Category Archives: MEPA

MassDEP Regulatory Reform Release 2.0: Wetlands, Water, and Waterways

In addition to its MCP package, MassDEP has also released its formal regulatory reform proposals for its water, wastewater, wetlands, and waterways programs.  As with the MCP proposal, the water package took longer than it should have, and may not be perfect, but is definitely worth the wait.  MassDEP has provided two separate helpful summaries […]

Coming (Sort of) Soon To An Ocean Near You: 4 Gigawatts of Wind Power

As a follow-up to my post earlier this month on BOEM’s release of the Environmental Assessment for the Massachusetts Wind Energy Area, I just thought that I would note that, according to Daily Environment Report, Maureen Bornholdt of BOEM announced earlier this week at a public hearing on the EA that BOEM expects to start auctioning leases for […]

Repeat After Me: There Ain’t No Such Thing as a Free Lunch

Yesterday, the Boston Globe reported that MassDEP is considering promulgating new regulations to manage noise from on-shore wind turbines. I sympathize with my friends at MassDEP, who are trying to implement a clean energy agenda and ensure that Massachusetts meets the aggressive carbon reduction targets in the Global Warming Solutions Act. This is no easy task in […]

Is Massachusetts the NIMBY Capital of the World? What Will Be the Impact of the Wind Turbine Health Impact Study?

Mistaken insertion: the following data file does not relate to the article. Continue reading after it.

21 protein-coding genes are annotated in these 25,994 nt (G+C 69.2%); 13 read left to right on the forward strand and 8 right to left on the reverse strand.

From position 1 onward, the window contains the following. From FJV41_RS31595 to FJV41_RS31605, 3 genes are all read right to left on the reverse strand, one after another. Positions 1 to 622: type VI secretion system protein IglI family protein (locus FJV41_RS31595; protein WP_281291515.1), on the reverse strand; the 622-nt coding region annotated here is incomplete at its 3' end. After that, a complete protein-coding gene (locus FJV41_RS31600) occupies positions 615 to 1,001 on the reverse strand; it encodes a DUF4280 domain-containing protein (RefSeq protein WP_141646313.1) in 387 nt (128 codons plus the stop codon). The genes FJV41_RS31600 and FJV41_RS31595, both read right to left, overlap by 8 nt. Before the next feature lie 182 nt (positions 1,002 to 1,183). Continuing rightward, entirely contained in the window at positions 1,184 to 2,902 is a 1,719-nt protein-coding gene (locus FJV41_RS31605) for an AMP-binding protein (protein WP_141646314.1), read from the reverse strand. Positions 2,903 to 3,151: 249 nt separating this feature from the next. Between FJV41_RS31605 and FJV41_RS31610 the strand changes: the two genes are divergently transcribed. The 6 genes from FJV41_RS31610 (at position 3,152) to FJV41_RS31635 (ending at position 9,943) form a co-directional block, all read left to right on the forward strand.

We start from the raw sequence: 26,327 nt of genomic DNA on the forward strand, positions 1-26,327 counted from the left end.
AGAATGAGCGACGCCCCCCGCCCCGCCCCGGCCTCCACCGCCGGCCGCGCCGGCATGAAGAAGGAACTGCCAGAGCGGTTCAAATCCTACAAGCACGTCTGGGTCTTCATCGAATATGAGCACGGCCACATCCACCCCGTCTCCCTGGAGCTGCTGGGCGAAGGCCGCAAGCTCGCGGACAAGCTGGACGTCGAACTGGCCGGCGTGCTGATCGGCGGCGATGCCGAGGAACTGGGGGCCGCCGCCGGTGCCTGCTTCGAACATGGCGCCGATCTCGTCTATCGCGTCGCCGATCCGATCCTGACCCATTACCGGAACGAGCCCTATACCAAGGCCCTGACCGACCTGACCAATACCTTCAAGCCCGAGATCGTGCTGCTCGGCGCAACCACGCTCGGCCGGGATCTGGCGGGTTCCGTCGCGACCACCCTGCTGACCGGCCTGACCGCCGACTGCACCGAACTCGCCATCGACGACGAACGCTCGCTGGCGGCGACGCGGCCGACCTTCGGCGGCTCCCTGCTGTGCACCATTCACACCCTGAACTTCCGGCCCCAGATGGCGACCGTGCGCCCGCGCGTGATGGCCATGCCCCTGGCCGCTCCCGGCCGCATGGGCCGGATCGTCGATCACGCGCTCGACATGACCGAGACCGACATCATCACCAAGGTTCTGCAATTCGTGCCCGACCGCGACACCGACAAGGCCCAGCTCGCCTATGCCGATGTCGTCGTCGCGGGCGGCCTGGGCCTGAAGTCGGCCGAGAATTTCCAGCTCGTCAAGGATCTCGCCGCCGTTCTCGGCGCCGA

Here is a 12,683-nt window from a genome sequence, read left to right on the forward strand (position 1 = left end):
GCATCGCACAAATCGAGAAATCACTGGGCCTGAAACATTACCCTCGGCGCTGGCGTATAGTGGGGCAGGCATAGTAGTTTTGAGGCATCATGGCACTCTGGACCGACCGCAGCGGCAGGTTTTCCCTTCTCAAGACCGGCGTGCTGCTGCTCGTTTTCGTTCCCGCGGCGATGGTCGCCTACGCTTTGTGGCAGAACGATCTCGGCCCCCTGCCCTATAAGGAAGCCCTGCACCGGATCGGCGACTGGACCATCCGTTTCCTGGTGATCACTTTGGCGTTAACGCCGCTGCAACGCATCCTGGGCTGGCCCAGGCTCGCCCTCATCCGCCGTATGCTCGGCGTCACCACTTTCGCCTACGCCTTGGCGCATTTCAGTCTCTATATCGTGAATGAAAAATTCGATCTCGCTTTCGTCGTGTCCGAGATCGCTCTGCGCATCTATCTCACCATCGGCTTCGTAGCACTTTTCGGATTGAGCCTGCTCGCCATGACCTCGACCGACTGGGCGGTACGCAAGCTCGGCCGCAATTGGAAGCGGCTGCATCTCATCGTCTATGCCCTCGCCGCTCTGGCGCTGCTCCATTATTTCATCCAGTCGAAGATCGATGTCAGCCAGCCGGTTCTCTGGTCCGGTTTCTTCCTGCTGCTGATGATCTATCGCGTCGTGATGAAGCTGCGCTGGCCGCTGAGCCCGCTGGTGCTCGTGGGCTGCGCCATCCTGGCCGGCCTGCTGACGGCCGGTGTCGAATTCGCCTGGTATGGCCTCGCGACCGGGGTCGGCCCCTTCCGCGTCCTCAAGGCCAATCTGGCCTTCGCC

Yesterday, the “Independent Expert Panel” convened by MassDEP to review whether wind turbines cause any adverse health effects issued its report. I was pleased that the headline in the Boston Globe was that “Wind turbines don’t cause health problems.” Similarly, the Daily Environment Report headline was that “Massachusetts Study Finds ‘No Evidence’ of Health Impacts from Wind […]

Has the Battle Begun? A Look at One of the Front Lines of the Adaptation Issue

A story in today’s Boston Globe makes clear that, at least in states where it is permissible to use the words “climate” and “change” in the same sentence, the battle over adaption may no longer be hypothetical. The neighborhood known as East Boston is one that might appropriately be described as having unfulfilled potential. Last month, at […]

Dog Bites Man: Environmental Impact Edition

Earlier this week, Greenwire noted a Los Angeles Times story reporting that businesses are using the California Environmental Quality Act – California’s version of NEPA – as a tool of economic competition, trying to kill or delay projects for economic reasons. Much like Claude Rains, I am shocked, shocked, to find that there is strategic litigation […]

Coming Soon to Massachusetts: Adaptation to Climate Change

The abandonment of any discussion of climate change in Washington has not been followed in Massachusetts. Yesterday, Rick Sullivan, the Secretary of Energy and Environmental Affairs, released the Massachusetts Climate Change Adaptation Report, providing the fruits of a lengthy process in Massachusetts to look at the impacts of climate change on five areas: Natural Resources and Habitat; […]